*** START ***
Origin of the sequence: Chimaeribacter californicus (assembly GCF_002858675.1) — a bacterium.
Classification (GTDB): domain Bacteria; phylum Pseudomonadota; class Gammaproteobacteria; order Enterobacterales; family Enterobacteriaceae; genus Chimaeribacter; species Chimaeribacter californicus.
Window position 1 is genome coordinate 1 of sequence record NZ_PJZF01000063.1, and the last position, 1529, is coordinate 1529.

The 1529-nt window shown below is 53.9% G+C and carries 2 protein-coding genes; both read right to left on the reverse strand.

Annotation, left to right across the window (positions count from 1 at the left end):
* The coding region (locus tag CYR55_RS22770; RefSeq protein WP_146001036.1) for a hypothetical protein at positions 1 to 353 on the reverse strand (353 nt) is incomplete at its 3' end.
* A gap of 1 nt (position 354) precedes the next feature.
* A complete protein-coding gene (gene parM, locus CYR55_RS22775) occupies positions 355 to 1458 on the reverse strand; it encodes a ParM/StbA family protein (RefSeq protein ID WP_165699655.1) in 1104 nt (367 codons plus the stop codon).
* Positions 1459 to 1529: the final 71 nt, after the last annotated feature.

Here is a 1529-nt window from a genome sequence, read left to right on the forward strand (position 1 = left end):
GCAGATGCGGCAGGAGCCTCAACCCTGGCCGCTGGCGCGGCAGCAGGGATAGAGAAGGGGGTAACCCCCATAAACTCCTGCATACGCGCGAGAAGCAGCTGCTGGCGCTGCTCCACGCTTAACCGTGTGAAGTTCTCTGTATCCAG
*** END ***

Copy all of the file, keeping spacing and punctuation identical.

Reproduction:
Origin of the sequence: Chimaeribacter californicus (assembly GCF_002858675.1) — a bacterium.
Classification (GTDB): domain Bacteria; phylum Pseudomonadota; class Gammaproteobacteria; order Enterobacterales; family Enterobacteriaceae; genus Chimaeribacter; species Chimaeribacter californicus.
Window position 1 is genome coordinate 1 of sequence record NZ_PJZF01000063.1, and the last position, 1529, is coordinate 1529.

The 1529-nt window shown below is 53.9% G+C and carries 2 protein-coding genes; both read right to left on the reverse strand.

Annotation, left to right across the window (positions count from 1 at the left end):
* The coding region (locus tag CYR55_RS22770; RefSeq protein WP_146001036.1) for a hypothetical protein at positions 1 to 353 on the reverse strand (353 nt) is incomplete at its 3' end.
* A gap of 1 nt (position 354) precedes the next feature.
* A complete protein-coding gene (gene parM, locus CYR55_RS22775) occupies positions 355 to 1458 on the reverse strand; it encodes a ParM/StbA family protein (RefSeq protein ID WP_165699655.1) in 1104 nt (367 codons plus the stop codon).
* Positions 1459 to 1529: the final 71 nt, after the last annotated feature.

Here is a 1529-nt window from a genome sequence, read left to right on the forward strand (position 1 = left end):
GCAGATGCGGCAGGAGCCTCAACCCTGGCCGCTGGCGCGGCAGCAGGGATAGAGAAGGGGGTAACCCCCATAAACTCCTGCATACGCGCGAGAAGCAGCTGCTGGCGCTGCTCCACGCTTAACCGTGTGAAGTTCTCTGTATCCAG